6 Tips Before You Start Learning Programming

So, it’s settled – programming is what you want to get into. Not Spanish, not accounting, not marketing. Maybe, you’d like it to be just a hobby for you for now. Maybe, you already dream of becoming a full-fledged developer down the road.

Regardless, if you just google “how to start coding” you’ll probably get overwhelmed with the amount of information thrown at you in the form of guides, learning materials, and blog posts. All of them make it seem that this task is more complicated than anything else you might’ve done in your life.

But that’s not exactly true. It doesn’t have to be complicated. Here are six simple tips to help you set out on the path toward becoming a real coder!

Make It Your Part-Time Job

Let’s be straightforward here: it’ll take a long while before all of your efforts bear fruit. How long, you might wonder? Well, it depends on the field of programming you want to ace. But on average, don’t expect to see any meaningful results before six months of part-time studying.

So, prepare for a long journey. Make sure you commit to it. And this is where this mindset – “learning is a part-time job” – will help you out. It means that you have to be disciplined and work towards becoming a developer every day, even if it’s just 30 minutes or an hour per day. No excuses!

Of course, just like with an actual part-time job, you’ll need to carve out enough time for it. So, if you’re a non-computer science student, you might want to reassess your academic workload.

To play it safe, you can always offload some of it to services like WritePaper.com to make time for learning on your own. Remember to set your priorities straight when you decide on that – and act accordingly, too.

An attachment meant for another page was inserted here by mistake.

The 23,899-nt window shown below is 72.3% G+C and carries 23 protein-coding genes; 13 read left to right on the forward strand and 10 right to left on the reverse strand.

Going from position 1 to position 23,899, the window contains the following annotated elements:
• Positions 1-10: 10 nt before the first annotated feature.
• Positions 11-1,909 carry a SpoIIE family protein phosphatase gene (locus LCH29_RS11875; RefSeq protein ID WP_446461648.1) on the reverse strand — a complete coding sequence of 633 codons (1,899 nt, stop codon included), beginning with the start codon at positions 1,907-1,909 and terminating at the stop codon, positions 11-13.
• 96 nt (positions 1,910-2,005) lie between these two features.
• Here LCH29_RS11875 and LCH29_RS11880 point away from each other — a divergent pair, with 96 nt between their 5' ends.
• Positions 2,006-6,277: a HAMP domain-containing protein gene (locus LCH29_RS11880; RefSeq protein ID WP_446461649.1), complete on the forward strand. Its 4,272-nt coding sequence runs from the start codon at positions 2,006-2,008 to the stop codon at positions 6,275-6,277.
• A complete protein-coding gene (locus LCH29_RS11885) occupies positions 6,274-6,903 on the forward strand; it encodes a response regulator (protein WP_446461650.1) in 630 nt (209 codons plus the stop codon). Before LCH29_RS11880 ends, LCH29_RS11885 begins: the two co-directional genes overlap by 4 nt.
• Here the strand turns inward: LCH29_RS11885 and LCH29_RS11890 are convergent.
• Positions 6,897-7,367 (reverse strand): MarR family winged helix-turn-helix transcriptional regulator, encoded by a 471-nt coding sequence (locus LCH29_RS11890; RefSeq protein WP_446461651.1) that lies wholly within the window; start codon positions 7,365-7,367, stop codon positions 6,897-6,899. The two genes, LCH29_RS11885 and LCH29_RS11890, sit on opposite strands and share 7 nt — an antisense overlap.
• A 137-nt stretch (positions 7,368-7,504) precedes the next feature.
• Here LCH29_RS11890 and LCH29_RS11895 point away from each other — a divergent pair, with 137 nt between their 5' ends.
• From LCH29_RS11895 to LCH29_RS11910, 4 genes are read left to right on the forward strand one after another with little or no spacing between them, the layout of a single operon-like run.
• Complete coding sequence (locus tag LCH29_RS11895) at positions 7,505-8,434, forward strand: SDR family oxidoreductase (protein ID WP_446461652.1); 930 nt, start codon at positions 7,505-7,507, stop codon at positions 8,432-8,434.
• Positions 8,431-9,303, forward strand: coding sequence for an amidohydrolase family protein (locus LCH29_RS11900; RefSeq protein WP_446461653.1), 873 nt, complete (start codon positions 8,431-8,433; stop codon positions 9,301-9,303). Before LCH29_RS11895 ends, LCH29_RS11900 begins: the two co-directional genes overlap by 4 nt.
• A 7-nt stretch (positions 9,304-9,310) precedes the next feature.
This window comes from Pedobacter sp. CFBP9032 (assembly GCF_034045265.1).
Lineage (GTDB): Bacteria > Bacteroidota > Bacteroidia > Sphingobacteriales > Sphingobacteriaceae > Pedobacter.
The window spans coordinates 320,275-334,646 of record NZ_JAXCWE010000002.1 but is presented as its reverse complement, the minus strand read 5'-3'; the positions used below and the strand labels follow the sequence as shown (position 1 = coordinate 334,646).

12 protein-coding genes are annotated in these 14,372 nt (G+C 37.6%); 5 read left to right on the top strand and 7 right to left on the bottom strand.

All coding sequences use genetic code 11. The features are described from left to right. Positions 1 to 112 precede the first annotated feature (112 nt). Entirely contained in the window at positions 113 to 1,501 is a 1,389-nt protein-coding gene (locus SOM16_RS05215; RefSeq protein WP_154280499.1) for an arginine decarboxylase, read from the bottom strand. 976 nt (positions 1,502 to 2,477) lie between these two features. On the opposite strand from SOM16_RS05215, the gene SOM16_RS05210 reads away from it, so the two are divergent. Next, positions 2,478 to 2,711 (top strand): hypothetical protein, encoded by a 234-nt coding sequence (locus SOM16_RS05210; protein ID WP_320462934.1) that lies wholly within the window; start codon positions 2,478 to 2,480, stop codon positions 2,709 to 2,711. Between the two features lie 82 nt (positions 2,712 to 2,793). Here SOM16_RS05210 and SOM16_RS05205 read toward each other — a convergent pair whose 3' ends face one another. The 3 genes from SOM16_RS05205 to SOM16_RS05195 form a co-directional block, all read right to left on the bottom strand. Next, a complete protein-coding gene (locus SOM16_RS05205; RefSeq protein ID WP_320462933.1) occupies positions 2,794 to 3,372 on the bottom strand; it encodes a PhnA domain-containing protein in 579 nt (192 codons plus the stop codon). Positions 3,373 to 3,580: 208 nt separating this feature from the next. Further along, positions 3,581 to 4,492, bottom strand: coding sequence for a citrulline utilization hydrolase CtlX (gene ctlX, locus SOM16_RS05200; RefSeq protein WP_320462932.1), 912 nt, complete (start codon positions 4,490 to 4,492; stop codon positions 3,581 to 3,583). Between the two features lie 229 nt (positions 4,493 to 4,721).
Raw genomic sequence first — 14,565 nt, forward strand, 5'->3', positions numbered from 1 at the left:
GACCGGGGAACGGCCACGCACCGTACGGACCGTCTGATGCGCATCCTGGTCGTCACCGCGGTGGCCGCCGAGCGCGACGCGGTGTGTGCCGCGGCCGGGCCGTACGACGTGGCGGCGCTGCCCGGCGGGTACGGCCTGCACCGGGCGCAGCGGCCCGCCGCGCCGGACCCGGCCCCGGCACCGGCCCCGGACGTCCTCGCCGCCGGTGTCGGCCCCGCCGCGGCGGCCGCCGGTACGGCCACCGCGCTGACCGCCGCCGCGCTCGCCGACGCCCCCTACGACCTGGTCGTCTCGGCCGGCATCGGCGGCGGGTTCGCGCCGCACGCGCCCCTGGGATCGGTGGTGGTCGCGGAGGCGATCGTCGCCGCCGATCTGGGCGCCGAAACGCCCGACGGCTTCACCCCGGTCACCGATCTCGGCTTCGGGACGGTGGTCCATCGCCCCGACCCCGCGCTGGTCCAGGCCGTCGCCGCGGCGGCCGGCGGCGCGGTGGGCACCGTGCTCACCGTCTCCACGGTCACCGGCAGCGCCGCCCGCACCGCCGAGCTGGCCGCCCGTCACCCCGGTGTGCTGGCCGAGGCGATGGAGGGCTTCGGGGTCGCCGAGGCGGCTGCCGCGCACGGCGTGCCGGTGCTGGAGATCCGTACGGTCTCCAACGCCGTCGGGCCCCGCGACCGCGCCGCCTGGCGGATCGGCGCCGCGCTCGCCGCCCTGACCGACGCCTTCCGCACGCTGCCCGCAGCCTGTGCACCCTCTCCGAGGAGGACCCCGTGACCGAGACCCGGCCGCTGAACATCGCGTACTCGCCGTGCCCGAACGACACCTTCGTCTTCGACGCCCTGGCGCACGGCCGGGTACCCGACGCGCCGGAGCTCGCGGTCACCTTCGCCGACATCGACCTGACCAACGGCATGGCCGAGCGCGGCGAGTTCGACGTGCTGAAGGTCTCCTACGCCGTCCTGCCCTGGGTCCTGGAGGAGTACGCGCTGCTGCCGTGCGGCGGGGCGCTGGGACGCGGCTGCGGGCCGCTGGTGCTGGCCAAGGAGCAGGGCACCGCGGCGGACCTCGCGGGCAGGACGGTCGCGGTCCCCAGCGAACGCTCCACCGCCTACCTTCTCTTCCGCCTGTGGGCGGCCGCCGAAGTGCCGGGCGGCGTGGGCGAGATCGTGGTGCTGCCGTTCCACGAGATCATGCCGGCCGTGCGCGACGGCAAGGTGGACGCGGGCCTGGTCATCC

Know Exactly What You Want

With that out of the way, let’s talk about your learning path. The thing is, it’ll be completely different depending on what you want to do with the knowledge you acquire eventually.

So, ask yourself these three questions:

  • How do you want to use your new skills later on?
  • What projects do you want to be engaged in? In what capacity?
  • What are you passionate about the most when it comes to programming?

To give you an idea of what fields you can choose to specialize in, here are five main types of programming that exist at the moment:

  • Web development. Some developers work on the front-end part of website development; others prefer to focus on the back-end part instead.
  • Software development. This is an umbrella term for creating and maintaining a variety of applications, from Photoshop and CRMs to internal corporate apps.
  • Data science. Data scientists use massive amounts of data to run simulations and do research.
  • Database administration. This is all about storing, organizing, and making sense of corporate data.
  • Mobile app development. You can choose to specialize in building native, cross-platform, or hybrid mobile apps.

Start with the Basics

First of all, it wouldn’t hurt to know the basics of computer science before you dive into this or that programming language. It’s the universal knowledge that you can use regardless of your specialization.

Here are five free online courses that will be a good starting point for you:

  1. CS50: Introduction to Computer Science by Harvard University (edX);
  2. Computer Science 101 by Stanford School of Engineering (Stanford Online);
  3. Introduction to Computer Science and Programming by MIT (MIT OpenCourseware);
  4. Introduction to Computer Science (Wikiversity);
  5. What is Programming? (Udacity).

Once you do that, pick a programming language – and keep grinding until you’re confident enough in using it. Only then should you switch to learning the next one on your list.